Lai: Yes, it's true. Adele sounds like Amy Winehouse. There's no variety. It's a different face, but the same kind of sound. Do you think we've come to a dead-end in the arts?
Tan: Possibly. It's like the Matrix movies (1999, 2003), there's no need to go out anymore.
Lai: And if you try, you don't fit into the Matrix.
Tan: How do you see yourself as an artist?
Lai: I'm in an industry that's dying a little bit every year in some countries. What I like about the Government here is that it is injecting money into the arts, so in 20 years, maybe you'll get even better film-makers, poets, musicians. Maybe it'll relax some of the censorship here because that's one of the blocks. Artists should be able to express themselves freely without being chastised too much.
Tan: You've said you wanted to compose an opera. What would the theme of your opera be?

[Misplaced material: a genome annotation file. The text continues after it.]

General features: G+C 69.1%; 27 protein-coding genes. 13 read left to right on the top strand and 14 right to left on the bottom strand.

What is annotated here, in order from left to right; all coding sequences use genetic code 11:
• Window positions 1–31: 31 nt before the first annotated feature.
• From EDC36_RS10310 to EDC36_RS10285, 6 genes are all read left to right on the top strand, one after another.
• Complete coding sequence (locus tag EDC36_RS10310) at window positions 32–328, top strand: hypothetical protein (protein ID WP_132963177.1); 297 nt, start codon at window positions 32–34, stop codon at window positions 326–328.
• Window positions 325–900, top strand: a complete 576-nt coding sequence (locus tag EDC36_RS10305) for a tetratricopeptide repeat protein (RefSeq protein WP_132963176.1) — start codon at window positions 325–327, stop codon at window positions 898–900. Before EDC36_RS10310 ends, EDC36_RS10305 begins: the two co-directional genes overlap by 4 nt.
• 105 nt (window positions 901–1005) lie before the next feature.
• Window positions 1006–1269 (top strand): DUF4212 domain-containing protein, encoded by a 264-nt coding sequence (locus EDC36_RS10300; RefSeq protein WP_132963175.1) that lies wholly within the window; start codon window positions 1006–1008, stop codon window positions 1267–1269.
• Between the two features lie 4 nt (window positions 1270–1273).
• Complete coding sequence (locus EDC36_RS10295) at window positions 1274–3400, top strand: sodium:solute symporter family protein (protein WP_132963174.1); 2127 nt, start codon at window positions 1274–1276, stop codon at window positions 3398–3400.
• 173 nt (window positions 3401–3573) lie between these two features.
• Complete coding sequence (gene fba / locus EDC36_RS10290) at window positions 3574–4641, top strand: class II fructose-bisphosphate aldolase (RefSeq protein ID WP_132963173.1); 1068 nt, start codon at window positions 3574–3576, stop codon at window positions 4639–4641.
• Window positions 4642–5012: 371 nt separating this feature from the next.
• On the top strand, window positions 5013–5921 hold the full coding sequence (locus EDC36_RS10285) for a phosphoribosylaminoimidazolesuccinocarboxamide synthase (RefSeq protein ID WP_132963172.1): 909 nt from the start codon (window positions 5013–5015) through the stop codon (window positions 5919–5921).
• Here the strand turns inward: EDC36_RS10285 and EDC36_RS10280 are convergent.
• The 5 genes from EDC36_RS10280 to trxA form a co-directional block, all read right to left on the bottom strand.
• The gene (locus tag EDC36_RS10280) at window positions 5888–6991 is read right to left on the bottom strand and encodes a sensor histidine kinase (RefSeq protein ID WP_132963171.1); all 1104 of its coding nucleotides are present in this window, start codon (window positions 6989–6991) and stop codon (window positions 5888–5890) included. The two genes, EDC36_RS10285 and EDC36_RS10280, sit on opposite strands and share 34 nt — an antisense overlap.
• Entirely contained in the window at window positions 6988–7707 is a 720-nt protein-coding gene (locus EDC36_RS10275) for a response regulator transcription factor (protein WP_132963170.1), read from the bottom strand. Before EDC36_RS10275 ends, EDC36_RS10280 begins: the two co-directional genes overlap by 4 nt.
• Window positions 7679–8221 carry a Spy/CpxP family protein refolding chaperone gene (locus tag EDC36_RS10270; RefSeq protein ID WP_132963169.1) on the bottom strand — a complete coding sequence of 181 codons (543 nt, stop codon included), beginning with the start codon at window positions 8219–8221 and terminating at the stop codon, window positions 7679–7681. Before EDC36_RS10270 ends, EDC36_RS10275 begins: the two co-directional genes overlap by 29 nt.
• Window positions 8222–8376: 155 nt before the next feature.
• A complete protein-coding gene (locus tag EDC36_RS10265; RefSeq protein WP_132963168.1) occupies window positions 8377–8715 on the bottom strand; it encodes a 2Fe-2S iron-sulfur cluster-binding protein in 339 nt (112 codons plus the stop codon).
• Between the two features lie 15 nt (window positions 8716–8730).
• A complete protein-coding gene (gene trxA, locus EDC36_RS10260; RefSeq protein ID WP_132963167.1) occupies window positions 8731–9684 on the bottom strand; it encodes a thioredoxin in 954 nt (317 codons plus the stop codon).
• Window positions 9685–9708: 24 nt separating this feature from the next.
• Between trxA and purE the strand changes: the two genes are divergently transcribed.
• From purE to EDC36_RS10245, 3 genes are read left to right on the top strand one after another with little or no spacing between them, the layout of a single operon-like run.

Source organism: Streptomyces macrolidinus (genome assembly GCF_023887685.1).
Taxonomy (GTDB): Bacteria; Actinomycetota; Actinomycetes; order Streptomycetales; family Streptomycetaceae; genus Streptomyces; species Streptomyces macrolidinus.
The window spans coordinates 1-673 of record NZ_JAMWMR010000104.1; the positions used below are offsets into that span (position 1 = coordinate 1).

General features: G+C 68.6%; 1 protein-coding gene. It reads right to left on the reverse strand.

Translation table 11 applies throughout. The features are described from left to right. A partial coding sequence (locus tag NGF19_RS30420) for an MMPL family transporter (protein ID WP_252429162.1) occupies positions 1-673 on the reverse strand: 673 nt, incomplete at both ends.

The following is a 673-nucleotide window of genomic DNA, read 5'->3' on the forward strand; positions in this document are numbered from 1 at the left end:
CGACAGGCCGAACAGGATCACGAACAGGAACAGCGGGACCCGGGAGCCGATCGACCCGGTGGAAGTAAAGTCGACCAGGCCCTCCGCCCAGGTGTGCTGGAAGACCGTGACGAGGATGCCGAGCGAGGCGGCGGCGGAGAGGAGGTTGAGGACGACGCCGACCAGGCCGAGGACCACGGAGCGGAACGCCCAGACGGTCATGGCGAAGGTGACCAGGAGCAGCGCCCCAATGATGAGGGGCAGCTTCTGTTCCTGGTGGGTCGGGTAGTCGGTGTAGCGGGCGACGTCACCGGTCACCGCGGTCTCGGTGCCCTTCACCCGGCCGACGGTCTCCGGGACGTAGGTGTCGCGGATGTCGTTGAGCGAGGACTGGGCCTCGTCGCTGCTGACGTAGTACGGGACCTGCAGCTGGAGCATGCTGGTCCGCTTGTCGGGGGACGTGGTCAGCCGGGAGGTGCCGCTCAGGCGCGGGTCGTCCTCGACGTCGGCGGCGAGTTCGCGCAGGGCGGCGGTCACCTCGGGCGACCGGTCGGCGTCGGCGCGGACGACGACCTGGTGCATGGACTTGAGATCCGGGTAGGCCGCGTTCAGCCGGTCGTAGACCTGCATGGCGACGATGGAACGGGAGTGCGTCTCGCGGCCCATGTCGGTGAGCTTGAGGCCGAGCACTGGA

Lai: It seems to me that librettos these days, if they don't have rape, sex, or something disturbing, they won't put bums on seats, which is a shame, really. Why can't they be operas that are just a bit more sedate? Maybe because they wouldn't grab headlines, and headlines sell.
Tan: Of all the operas, which are your favourite?
Lai: Gosh. One of Wagner's Ring cycle will be on the list. Gotterdammerung is stunning. I would put Mozart on there, maybe Don Giovanni. I love La Boheme, though I know people look down on Puccini.
Tan: Yes! La Boheme is very deep.
Lai: Yes, it's about love, making a living. It's more about love than death. What disturbs me is that opera directors these days seem to be turning these great works into something really awful, having people in S&M masks on stage. Is that a good thing or a bad thing? I can't get my head around it, annoyingly. It should be about musical considerations, but the directors want a person on a ladder, holding a cup of tea and running up and down. Excuse me, but have you tried doing that? Then the audience isn't listening to the music anymore.